Cutis Verticis Gyrata-Intellectual Disability (CVG-ID) syndrome is a rare neurocutaneous syndrome characterized by intellectual disability and scalp folds and furrows that are typically absent at birth and are first noticed after puberty. First reported in 1893, the syndrome was mainly identified in subjects living in psychiatric institutions, where it was found to have a prevalence of up to 11.4%. Most patients were reported in the literature during the first half of the 20th century. CVG-ID is now a less reported and possibly under-recognized syndrome. Here, we report a patient with CVG-ID that was diagnosed using the novel approach of magnetic resonance imaging and we conduct a systematic review of all patients reported in the last 60 years, discussing the core clinical features of this syndrome. © 2016 Wiley Periodicals, Inc.

Is cutis verticis Gyrata-Intellectual Disability syndrome an underdiagnosed condition? : A case report and review of 62 cases / A. Tucci, L. Pezzani, G. Scuvera, L. Ronzoni, E. Scola, S. Esposito, D. Milani. - In: AMERICAN JOURNAL OF MEDICAL GENETICS. PART A. - ISSN 1552-4825. - 173:3(2017 Mar), pp. 638-646.

Is cutis verticis Gyrata-Intellectual Disability syndrome an underdiagnosed condition? : A case report and review of 62 cases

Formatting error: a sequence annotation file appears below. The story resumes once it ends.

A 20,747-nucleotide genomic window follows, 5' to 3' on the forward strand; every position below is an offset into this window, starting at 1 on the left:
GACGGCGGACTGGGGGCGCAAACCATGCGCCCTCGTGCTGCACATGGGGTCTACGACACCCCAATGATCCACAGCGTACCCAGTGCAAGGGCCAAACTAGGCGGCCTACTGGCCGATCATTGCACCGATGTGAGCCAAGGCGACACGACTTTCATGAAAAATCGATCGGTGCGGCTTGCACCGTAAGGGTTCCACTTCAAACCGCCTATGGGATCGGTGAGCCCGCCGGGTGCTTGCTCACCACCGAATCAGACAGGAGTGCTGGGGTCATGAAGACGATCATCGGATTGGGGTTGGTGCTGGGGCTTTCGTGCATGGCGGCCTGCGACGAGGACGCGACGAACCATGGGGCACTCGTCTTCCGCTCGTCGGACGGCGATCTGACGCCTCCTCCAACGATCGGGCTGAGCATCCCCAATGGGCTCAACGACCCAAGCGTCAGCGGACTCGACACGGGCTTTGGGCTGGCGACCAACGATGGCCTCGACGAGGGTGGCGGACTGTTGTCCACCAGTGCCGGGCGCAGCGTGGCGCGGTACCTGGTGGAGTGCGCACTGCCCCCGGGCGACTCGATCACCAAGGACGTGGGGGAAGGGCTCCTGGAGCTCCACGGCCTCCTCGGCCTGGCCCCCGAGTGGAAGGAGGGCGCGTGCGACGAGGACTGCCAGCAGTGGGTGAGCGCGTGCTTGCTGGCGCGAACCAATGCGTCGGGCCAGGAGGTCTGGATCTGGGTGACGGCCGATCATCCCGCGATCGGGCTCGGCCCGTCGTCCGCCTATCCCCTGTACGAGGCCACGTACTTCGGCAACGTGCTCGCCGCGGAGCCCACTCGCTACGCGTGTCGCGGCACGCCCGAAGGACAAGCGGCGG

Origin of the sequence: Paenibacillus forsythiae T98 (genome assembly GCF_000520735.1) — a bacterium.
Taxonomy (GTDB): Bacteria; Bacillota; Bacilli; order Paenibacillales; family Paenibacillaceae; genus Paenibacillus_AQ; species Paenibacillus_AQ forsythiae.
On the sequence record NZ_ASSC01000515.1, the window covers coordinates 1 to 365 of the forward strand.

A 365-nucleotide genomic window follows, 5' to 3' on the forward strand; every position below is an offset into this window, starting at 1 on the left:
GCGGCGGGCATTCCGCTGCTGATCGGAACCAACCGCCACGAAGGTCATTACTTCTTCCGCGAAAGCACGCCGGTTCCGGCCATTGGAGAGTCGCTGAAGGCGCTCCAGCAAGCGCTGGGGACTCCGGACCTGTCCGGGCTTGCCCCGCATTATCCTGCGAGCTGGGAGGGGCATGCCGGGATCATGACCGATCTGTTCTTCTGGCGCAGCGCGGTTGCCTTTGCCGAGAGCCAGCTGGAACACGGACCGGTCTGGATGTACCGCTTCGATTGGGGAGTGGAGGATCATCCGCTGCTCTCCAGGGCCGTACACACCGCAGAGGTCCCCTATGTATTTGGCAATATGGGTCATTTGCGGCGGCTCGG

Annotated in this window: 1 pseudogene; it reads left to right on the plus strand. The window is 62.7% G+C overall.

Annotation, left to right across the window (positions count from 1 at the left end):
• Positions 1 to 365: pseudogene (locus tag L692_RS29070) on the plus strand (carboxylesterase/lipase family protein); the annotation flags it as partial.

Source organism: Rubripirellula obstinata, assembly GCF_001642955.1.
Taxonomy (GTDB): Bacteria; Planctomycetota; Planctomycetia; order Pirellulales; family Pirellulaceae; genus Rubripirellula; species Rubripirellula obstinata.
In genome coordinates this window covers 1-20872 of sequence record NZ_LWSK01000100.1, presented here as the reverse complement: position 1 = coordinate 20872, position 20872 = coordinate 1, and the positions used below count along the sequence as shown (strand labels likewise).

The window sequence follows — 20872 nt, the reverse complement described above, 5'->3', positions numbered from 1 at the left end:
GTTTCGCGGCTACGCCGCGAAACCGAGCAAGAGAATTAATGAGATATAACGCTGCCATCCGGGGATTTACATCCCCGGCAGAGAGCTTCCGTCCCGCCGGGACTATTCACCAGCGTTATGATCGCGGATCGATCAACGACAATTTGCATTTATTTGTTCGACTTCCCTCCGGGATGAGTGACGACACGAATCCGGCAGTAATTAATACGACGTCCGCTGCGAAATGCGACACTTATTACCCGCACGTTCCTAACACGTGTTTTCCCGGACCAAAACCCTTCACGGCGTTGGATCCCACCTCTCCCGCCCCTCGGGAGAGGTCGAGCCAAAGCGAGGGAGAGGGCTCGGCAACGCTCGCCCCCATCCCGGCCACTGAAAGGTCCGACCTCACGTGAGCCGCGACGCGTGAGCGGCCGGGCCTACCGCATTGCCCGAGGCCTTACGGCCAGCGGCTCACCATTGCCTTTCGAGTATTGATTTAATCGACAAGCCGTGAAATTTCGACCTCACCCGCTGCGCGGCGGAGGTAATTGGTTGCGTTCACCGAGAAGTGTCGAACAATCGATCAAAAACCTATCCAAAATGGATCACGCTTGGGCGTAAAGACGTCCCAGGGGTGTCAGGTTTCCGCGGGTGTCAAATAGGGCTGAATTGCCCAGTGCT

A. Tucci
Primo
;
L. Pezzani
Secondo
;
G. Scuvera;L. Ronzoni;S. Esposito
Penultimo
;
D. Milani
2017-03

Abstract

Cutis Verticis Gyrata-Intellectual Disability (CVG-ID) syndrome is a rare neurocutaneous syndrome characterized by intellectual disability and scalp folds and furrows that are typically absent at birth and are first noticed after puberty. First reported in 1893, the syndrome was mainly identified in subjects living in psychiatric institutions, where it was found to have a prevalence of up to 11.4%. Most patients were reported in the literature during the first half of the 20th century. CVG-ID is now a less reported and possibly under-recognized syndrome. Here, we report a patient with CVG-ID that was diagnosed using the novel approach of magnetic resonance imaging and we conduct a systematic review of all patients reported in the last 60 years, discussing the core clinical features of this syndrome. © 2016 Wiley Periodicals, Inc.
brain MRI; cutis verticis gyrata; epilepsy; intellectual disability; psychomotor delay; Genetics; Genetics (clinical)
Settore MED/38 - Pediatria Generale e Specialistica
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Utilizza questo identificativo per citare o creare un link a questo documento: http://hdl.handle.net/2434/490694
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